Rather than just tell you what's great (and terrible) about the hot new Vudu video-on-demand box, I thought I'd show you, so come on...

The setup experience is so amazingly simple, it makes TiVo look complex. (Of course, compared to what this simple, broadband-connected video server does, TiVo is complex.

Speaking of TiVo, Vudu's remote is incredible, with five buttons and a clickable jog dial that you can intuit in record time. It's weird how quickly you can use it without looking. By the way, the remote is RF, not IR, so you don't have to point it at the box for it to work.


One of Vudu's setbacks is that it is, alas, a set-top box. In a world where game consoles and cable boxes are inevitable, this box, though small, still presents a stacking challenge.

But there is a cool solution: since Vudu's remote is RF, and talks to that little metal antenna you see at the back of the box, you can stash the box anywhere that you'd stash any device with a video processor and a spinning 250GB hard drive. Like a cabinet drawer...


Hiding it away (with or without my cat Wade) means one less thing you have to look at. While we can thank the RF remote for this, an RF remote does mean one more thing (*cough*PS3 Blu-ray remote*cough*) that you can't replace with a standard universal.

The home screen, which pops on 20 seconds after you first power up, and is instantly on in most occasions, is a nice example of how organized the Vudu interface is.

Though it's the home screen that you see when you first get started, there are some tweaking options, should you dig into them. I loved the overscan adjustment—you'd be shocked how helpful it is.

When you scroll through the constantly changing promoted movies on the home screen, you can see which ones are for rent...

...and which ones you can buy.

I found that most studio films at this time are rentals, mostly at $3.99. There are plenty of foreign and/or "special interest" movies you can buy, and some of those that you can rent for less, say $1.99. Frankly, the rental aspect of this proprietary box appeals much more than the ownership one.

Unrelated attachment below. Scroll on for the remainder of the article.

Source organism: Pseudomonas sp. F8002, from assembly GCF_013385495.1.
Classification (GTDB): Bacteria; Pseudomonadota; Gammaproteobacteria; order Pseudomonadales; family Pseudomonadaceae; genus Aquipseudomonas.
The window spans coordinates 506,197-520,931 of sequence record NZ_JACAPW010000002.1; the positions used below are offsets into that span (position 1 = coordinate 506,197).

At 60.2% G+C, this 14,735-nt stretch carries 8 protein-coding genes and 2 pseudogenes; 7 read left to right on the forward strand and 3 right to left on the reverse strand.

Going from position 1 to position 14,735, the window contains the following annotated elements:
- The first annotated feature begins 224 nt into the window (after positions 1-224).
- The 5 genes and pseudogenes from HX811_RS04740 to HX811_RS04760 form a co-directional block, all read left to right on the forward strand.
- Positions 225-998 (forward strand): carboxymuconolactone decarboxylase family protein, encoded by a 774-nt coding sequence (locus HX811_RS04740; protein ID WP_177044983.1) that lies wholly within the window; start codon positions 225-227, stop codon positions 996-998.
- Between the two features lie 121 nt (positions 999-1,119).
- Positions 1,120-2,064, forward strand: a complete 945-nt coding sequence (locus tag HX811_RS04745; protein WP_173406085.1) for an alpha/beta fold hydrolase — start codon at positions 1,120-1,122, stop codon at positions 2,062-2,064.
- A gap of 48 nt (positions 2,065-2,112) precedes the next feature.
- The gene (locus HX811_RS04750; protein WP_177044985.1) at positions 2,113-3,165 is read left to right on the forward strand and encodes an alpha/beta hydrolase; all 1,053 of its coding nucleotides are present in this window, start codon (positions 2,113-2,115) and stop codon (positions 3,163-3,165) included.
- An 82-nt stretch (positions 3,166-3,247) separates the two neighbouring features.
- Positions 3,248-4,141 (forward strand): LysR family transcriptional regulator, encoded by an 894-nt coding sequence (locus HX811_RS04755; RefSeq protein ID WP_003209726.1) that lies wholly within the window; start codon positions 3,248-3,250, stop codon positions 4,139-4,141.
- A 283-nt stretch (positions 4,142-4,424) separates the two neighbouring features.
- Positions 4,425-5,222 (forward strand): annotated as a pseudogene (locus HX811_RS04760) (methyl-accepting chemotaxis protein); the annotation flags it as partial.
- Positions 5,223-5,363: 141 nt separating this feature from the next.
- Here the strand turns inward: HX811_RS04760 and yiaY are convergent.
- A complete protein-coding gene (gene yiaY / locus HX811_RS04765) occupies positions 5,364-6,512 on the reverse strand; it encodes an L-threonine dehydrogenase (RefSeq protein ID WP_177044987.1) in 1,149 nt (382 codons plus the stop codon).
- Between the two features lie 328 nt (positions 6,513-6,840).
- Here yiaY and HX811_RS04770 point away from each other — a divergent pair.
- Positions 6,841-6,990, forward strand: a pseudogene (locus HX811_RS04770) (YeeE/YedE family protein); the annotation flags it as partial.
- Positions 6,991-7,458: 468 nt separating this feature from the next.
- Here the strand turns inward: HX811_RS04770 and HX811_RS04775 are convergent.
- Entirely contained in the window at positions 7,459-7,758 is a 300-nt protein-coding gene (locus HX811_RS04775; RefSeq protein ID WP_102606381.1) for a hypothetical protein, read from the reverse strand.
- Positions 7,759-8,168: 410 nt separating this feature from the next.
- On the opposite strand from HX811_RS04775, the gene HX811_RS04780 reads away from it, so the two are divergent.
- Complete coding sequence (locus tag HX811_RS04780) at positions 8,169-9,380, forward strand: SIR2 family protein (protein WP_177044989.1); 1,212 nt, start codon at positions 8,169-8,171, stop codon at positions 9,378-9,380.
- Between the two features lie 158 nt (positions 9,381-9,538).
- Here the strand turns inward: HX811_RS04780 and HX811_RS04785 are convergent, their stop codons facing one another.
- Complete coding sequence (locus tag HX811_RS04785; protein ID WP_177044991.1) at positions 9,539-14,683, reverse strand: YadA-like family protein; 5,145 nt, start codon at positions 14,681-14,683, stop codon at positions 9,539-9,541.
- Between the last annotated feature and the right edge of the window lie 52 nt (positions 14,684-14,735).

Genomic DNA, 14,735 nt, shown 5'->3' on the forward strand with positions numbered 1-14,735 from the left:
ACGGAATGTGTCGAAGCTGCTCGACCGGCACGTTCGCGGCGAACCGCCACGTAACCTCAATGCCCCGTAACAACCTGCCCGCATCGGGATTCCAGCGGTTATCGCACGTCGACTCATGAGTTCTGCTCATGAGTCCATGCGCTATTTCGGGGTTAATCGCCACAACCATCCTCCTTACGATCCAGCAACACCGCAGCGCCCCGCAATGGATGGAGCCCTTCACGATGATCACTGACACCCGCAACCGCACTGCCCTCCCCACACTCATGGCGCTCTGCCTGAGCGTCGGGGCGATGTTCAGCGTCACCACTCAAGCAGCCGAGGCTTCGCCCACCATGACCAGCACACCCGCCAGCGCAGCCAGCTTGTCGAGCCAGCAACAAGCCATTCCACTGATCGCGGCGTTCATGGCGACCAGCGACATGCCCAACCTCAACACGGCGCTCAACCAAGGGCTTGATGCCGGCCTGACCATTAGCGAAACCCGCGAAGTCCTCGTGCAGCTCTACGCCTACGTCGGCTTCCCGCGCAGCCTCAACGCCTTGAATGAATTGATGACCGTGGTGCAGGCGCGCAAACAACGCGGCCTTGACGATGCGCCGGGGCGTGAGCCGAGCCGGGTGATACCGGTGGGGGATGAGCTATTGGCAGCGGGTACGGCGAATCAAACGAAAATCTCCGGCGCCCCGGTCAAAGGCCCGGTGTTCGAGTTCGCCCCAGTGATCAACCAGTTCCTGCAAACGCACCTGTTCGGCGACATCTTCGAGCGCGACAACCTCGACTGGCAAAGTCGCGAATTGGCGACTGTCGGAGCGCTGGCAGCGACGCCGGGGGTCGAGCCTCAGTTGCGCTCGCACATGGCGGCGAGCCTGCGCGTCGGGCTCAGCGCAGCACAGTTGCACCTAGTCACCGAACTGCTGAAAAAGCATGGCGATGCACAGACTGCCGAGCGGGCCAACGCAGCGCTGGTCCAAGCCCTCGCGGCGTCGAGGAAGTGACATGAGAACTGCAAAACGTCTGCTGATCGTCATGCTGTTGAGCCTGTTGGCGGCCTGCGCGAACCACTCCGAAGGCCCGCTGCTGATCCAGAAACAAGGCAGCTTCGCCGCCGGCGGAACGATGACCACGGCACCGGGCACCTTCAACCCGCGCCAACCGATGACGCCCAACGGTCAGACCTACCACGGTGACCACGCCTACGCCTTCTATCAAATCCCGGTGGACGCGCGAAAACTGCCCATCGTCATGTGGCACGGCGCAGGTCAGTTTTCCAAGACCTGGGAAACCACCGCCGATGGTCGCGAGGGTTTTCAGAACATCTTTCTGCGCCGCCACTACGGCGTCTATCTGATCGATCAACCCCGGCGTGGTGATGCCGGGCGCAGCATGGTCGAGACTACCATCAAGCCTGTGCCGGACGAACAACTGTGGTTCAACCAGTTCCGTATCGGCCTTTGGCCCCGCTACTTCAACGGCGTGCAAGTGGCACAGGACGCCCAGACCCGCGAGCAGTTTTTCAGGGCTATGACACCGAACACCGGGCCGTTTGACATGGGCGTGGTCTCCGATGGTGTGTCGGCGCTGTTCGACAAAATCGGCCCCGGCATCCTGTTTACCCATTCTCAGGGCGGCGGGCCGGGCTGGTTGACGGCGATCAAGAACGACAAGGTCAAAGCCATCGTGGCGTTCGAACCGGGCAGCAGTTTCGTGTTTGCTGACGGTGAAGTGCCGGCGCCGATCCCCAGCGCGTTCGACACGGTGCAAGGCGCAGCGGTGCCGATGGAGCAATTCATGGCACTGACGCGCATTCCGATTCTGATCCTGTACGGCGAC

There are many easy ways to hunt for a movie in Vudu. The genre search is fun, because you can select more than one genre to find interesting combinations like Sci-Fi Documentary...

...and yes, Gay & Lesbian Horror. (You know you were curious.)

You can search for a director or actor by name. In this search of Spielberg, you can get a sense that the Vudu catalog is not totally up to snuff. Yes, that is the entire Vudu Spielberg collection.

Some actors and directors are missing entirely. Being a Back To The Future fan, I had to search for Robert Zemeckis, but typing in his name, or even just ZEME, yielded zilch.

My main criticism with the Vudu is that while there are plenty of extra-sweet options like these...

...there just aren't enough good hits when you go searching. Here's a clue: in a search for "Coppola," Sofia had two movies, and Francis Ford had 3, none of which were the Godfather.

The good news is, Vudu has designed an excellent interface and a very satisfying alternative platform for delivering movies. I love browsing and watching movies on this thing—the instant gratification is awesome!

As we told you before, the system operates with both a central server and a P2P network, balancing each other to ensure an instant on-demand experience. During my week-long testing over both DSL and cable connections, I never once had more than a tiny video hiccup, and though you can't fast-forward straight away, the video can get to be 20 or 30 minutes ahead of you as you continue watching, so eventually fast-forwarding is an option.

And the picture looks stupendous. Even though the source material is (currently) 480p, that little box upscales that stuff to your desired resolution. In both 720p and 1080p tests, it looked great, perhaps better than a DVD. Here's a look, though even Ben Stiller getting slapped by a monkey doesn't truly do this thing justice:

Beyond my loudly voiced complaints about content, all I can say is, I wish it were a lot cheaper. Yeah, that's right, Vudu is selling these things for $400. So you can pay more money to buy or rent movies from them.

You could save the money by connecting your PC to your TV and renting from CinemaNow or Movielink. At the moment, both have slightly better catalogs, though that will change. Normally I don't whine about high prices, but I think $400 is a little too much for a box that doesn't come with any free content. There's never been a better case for the razor-and-blades model. With a pricetag like that, Vudu is certainly not going to scare the bejeezus out of Blockbuster Video—not nearly as much as it rightly should.